I Know What You Did Last Summer
First published 1973
My history with this book
I read I Know What You Did Last Summer when I was around 12, but it didn’t leave as big an impression on me as Summer of Fear or Stranger with My Face.
I Know What You Did Last Summer is probably the best known of Lois Duncan’s books because of the hit 90s movie that was loosely based on it. The movie is teen horror, but the book is more of a psychological thriller. (The movie stars 90s teen superstars Jennifer Love Hewitt, Sarah Michelle Gellar, Ryan Philippe, and Freddie Prize Jr.)
Last summer, four teenage friends–Julie, Ray, Helen, and Barry–did a very bad thing, and they made a pact to keep it a secret. It’s almost a year later, and guilt has turned Julie, once a sparkling cheerleader, into a serious young woman. She and Ray broke up after the incident, and he left town, but now he’s back and stirring up unresolved feelings in Julie. Julie and Ray aren’t close anymore to Barry and Helen, who don’t seem to be weighed down at all by guilt. Barry is a douchey frat boy (played in the movie by–no surprise–Ryan Philippe), who’s still dating Helen, his high school girlfriend, but is also cheating on her left and right. Helen worships Barry and is a complete doormat.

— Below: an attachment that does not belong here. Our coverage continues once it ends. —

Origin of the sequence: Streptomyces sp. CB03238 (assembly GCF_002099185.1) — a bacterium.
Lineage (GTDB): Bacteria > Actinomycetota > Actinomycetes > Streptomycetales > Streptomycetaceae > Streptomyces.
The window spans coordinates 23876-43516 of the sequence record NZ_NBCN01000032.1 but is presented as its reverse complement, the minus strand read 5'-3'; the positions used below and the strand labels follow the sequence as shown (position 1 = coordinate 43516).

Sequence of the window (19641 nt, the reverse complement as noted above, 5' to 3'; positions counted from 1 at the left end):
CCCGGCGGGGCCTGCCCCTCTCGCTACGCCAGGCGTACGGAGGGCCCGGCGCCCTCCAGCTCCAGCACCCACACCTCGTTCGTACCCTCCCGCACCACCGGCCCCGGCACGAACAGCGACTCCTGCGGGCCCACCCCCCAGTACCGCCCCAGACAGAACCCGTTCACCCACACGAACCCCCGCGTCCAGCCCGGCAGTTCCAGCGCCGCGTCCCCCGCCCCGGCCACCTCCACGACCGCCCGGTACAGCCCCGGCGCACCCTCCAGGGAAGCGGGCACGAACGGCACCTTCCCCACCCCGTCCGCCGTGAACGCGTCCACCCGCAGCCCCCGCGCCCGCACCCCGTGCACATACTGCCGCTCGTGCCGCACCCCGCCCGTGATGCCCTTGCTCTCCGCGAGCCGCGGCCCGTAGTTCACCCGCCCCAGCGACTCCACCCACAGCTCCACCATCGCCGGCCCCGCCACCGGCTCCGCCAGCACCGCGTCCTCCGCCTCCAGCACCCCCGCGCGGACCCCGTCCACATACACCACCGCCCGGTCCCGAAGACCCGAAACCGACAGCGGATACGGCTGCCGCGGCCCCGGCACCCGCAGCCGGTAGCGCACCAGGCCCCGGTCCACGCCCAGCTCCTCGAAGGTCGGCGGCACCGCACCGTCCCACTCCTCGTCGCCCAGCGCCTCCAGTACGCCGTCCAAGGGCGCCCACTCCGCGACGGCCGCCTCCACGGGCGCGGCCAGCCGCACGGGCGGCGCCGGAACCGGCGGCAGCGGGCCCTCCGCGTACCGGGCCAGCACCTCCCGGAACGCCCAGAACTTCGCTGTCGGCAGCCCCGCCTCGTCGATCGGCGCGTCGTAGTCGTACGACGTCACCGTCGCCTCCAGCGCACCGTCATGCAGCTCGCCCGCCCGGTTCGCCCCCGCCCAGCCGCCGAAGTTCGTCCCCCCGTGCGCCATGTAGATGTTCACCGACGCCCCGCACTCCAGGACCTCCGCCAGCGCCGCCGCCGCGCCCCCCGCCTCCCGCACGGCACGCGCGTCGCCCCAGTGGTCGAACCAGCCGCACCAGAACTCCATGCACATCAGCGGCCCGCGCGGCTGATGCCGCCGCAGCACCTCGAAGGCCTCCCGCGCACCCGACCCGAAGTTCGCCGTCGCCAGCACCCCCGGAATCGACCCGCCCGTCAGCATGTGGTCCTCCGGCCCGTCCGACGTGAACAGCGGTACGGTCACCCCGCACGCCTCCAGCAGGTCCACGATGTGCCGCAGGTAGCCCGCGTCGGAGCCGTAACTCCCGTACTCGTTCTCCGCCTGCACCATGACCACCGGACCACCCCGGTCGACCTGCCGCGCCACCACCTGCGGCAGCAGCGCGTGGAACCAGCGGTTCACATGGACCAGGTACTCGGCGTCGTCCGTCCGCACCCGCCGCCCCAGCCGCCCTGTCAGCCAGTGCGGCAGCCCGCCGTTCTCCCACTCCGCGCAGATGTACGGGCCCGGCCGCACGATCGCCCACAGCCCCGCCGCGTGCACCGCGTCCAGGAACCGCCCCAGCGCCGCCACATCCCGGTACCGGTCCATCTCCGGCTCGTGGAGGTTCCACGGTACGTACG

When Julie receives an anonymous letter that says “I know what you did last summer,” the former friends have to start dealing with each other as they try to figure out who could be threatening them.
This book was better than I remembered it being. I didn’t really remember many details about, except for the very bad thing the teens did and that someone was after them. The story was fairly suspenseful, and Duncan is good at creating a menacing sense of dread as the teens realize that someone knows what they did and wants revenge.
For me, the best part of the book is how 70s it is. Everything feels groovy. The Vietnam war is still going on, and we meet veterans who’ve recently returned. Helen, who has no apparent job qualifications other than being pretty, is the weather girl for the local news, a job she gained through winning a contest. She’s a major local celebrity, and she has an apartment in a swinging singles complex, where everyone gathers at the pool each night. It’s very “Three’s Company.”
Does it hold up?
Much better than I expected.
Would I want my kid to read it?
I’d have no objections to him reading it.
Is there any objectionable content?
There are some dated attitudes that feel very 70s, and Barry is a total sexist pig, but he’ s presented negatively.
Can you read it aloud?
It’s still in print. My copy is from the 90s and the movie tie-in cover.